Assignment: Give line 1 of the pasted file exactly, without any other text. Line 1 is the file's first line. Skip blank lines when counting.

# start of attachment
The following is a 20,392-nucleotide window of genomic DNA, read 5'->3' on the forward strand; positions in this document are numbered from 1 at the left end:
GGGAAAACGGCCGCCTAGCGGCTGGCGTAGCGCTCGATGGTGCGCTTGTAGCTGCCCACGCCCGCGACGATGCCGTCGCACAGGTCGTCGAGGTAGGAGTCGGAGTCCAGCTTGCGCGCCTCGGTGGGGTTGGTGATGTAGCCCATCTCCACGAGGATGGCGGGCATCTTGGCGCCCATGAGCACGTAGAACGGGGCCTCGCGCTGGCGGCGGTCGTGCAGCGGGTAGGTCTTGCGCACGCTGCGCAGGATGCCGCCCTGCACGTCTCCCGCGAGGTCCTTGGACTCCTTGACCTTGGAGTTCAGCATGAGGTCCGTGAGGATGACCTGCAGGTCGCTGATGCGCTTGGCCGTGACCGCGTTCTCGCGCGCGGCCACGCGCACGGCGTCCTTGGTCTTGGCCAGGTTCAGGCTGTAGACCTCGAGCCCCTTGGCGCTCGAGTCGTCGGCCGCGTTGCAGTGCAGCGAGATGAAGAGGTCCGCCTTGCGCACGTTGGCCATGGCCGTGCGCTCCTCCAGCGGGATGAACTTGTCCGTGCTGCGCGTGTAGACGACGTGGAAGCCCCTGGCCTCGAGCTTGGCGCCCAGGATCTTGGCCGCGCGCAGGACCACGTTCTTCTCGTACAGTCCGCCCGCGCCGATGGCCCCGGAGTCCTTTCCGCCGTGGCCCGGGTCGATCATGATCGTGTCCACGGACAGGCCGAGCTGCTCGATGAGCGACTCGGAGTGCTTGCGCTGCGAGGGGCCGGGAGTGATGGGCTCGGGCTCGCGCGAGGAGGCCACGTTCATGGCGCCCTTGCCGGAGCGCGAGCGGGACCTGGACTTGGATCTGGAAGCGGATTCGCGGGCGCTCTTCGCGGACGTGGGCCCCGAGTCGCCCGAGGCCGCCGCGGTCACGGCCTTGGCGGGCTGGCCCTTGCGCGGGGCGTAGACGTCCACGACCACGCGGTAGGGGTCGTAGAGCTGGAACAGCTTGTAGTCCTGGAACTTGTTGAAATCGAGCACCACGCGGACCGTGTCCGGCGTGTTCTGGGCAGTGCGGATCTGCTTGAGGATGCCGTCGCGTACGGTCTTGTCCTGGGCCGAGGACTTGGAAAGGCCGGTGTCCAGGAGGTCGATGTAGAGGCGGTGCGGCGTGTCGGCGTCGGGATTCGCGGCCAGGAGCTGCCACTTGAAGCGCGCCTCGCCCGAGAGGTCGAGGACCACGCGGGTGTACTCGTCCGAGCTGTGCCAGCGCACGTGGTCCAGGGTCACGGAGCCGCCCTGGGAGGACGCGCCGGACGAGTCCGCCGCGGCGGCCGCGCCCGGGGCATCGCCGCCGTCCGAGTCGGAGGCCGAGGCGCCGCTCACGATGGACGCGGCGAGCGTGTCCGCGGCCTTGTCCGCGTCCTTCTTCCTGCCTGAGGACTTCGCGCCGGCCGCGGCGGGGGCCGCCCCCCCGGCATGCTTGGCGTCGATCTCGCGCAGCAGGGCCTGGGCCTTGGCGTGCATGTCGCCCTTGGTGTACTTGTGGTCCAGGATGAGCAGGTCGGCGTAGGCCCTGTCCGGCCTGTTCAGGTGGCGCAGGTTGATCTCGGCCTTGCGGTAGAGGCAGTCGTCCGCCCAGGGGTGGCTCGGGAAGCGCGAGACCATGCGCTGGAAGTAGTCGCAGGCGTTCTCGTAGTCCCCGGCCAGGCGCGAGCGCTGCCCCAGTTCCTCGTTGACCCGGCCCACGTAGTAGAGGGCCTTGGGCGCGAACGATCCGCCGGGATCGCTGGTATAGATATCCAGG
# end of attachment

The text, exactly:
The following is a 20,392-nucleotide window of genomic DNA, read 5'->3' on the forward strand; positions in this document are numbered from 1 at the left end: